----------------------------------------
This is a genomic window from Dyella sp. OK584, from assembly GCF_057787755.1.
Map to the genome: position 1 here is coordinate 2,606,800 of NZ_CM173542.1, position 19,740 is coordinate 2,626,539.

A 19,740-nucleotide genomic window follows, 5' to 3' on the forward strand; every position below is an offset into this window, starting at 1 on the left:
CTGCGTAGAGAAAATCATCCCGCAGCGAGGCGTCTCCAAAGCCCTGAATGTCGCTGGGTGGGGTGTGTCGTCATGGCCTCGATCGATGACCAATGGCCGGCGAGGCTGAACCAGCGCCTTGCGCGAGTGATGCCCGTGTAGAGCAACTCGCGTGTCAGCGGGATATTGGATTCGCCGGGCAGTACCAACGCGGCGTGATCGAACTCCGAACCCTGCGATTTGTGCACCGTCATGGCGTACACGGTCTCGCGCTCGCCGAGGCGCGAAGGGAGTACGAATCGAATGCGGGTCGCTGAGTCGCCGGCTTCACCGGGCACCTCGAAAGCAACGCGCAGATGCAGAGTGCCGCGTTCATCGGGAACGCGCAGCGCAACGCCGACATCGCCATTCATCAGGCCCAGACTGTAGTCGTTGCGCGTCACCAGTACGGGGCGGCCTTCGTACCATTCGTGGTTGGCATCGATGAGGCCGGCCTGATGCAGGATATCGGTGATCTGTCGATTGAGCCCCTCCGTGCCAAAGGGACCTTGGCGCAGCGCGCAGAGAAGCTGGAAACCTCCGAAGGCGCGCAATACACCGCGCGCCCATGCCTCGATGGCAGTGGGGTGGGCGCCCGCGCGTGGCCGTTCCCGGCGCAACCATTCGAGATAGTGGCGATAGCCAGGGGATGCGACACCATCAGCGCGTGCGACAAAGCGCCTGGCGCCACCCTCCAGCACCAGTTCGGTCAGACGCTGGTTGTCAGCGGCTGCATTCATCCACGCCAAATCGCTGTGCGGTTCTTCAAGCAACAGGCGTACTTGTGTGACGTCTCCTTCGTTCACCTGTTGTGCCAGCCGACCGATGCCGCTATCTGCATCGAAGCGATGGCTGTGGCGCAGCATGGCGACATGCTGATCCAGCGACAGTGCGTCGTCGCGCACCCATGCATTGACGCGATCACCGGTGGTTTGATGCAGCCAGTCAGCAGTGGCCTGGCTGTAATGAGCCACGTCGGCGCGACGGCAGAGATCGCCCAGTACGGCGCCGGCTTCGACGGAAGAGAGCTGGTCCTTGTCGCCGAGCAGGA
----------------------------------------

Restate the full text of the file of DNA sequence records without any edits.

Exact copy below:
This is a genomic window from Dyella sp. OK584, from assembly GCF_057787755.1.
Map to the genome: position 1 here is coordinate 2,606,800 of NZ_CM173542.1, position 19,740 is coordinate 2,626,539.

A 19,740-nucleotide genomic window follows, 5' to 3' on the forward strand; every position below is an offset into this window, starting at 1 on the left:
CTGCGTAGAGAAAATCATCCCGCAGCGAGGCGTCTCCAAAGCCCTGAATGTCGCTGGGTGGGGTGTGTCGTCATGGCCTCGATCGATGACCAATGGCCGGCGAGGCTGAACCAGCGCCTTGCGCGAGTGATGCCCGTGTAGAGCAACTCGCGTGTCAGCGGGATATTGGATTCGCCGGGCAGTACCAACGCGGCGTGATCGAACTCCGAACCCTGCGATTTGTGCACCGTCATGGCGTACACGGTCTCGCGCTCGCCGAGGCGCGAAGGGAGTACGAATCGAATGCGGGTCGCTGAGTCGCCGGCTTCACCGGGCACCTCGAAAGCAACGCGCAGATGCAGAGTGCCGCGTTCATCGGGAACGCGCAGCGCAACGCCGACATCGCCATTCATCAGGCCCAGACTGTAGTCGTTGCGCGTCACCAGTACGGGGCGGCCTTCGTACCATTCGTGGTTGGCATCGATGAGGCCGGCCTGATGCAGGATATCGGTGATCTGTCGATTGAGCCCCTCCGTGCCAAAGGGACCTTGGCGCAGCGCGCAGAGAAGCTGGAAACCTCCGAAGGCGCGCAATACACCGCGCGCCCATGCCTCGATGGCAGTGGGGTGGGCGCCCGCGCGTGGCCGTTCCCGGCGCAACCATTCGAGATAGTGGCGATAGCCAGGGGATGCGACACCATCAGCGCGTGCGACAAAGCGCCTGGCGCCACCCTCCAGCACCAGTTCGGTCAGACGCTGGTTGTCAGCGGCTGCATTCATCCACGCCAAATCGCTGTGCGGTTCTTCAAGCAACAGGCGTACTTGTGTGACGTCTCCTTCGTTCACCTGTTGTGCCAGCCGACCGATGCCGCTATCTGCATCGAAGCGATGGCTGTGGCGCAGCATGGCGACATGCTGATCCAGCGACAGTGCGTCGTCGCGCACCCATGCATTGACGCGATCACCGGTGGTTTGATGCAGCCAGTCAGCAGTGGCCTGGCTGTAATGAGCCACGTCGGCGCGACGGCAGAGATCGCCCAGTACGGCGCCGGCTTCGACGGAAGAGAGCTGGTCCTTGTCGCCGAGCAGGA